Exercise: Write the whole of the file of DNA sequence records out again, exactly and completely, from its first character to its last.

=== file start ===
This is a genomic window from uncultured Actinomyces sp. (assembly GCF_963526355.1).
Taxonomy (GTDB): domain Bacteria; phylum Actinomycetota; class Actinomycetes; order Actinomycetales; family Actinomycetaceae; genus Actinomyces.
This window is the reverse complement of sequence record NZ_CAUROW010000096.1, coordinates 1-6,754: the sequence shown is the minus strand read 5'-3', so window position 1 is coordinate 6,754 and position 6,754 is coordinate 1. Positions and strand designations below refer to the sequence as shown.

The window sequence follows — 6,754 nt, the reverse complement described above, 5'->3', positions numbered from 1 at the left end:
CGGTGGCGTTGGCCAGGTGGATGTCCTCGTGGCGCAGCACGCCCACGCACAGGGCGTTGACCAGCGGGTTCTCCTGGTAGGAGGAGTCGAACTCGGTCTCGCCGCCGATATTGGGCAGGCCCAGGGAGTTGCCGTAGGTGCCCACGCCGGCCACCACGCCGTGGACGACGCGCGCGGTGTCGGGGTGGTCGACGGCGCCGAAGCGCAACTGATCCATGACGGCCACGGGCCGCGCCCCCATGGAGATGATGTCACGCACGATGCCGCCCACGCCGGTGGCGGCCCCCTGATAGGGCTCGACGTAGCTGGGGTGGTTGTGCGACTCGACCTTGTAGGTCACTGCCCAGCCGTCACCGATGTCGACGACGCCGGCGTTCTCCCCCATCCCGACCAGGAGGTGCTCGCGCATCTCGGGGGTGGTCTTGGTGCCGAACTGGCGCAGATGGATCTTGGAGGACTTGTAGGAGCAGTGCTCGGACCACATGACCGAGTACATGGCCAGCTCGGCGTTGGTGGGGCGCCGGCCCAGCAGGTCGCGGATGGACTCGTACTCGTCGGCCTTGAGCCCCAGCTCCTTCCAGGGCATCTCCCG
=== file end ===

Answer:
This is a genomic window from uncultured Actinomyces sp. (assembly GCF_963526355.1).
Taxonomy (GTDB): domain Bacteria; phylum Actinomycetota; class Actinomycetes; order Actinomycetales; family Actinomycetaceae; genus Actinomyces.
This window is the reverse complement of sequence record NZ_CAUROW010000096.1, coordinates 1-6,754: the sequence shown is the minus strand read 5'-3', so window position 1 is coordinate 6,754 and position 6,754 is coordinate 1. Positions and strand designations below refer to the sequence as shown.

The window sequence follows — 6,754 nt, the reverse complement described above, 5'->3', positions numbered from 1 at the left end:
CGGTGGCGTTGGCCAGGTGGATGTCCTCGTGGCGCAGCACGCCCACGCACAGGGCGTTGACCAGCGGGTTCTCCTGGTAGGAGGAGTCGAACTCGGTCTCGCCGCCGATATTGGGCAGGCCCAGGGAGTTGCCGTAGGTGCCCACGCCGGCCACCACGCCGTGGACGACGCGCGCGGTGTCGGGGTGGTCGACGGCGCCGAAGCGCAACTGATCCATGACGGCCACGGGCCGCGCCCCCATGGAGATGATGTCACGCACGATGCCGCCCACGCCGGTGGCGGCCCCCTGATAGGGCTCGACGTAGCTGGGGTGGTTGTGCGACTCGACCTTGTAGGTCACTGCCCAGCCGTCACCGATGTCGACGACGCCGGCGTTCTCCCCCATCCCGACCAGGAGGTGCTCGCGCATCTCGGGGGTGGTCTTGGTGCCGAACTGGCGCAGATGGATCTTGGAGGACTTGTAGGAGCAGTGCTCGGACCACATGACCGAGTACATGGCCAGCTCGGCGTTGGTGGGGCGCCGGCCCAGCAGGTCGCGGATGGACTCGTACTCGTCGGCCTTGAGCCCCAGCTCCTTCCAGGGCATCTCCCG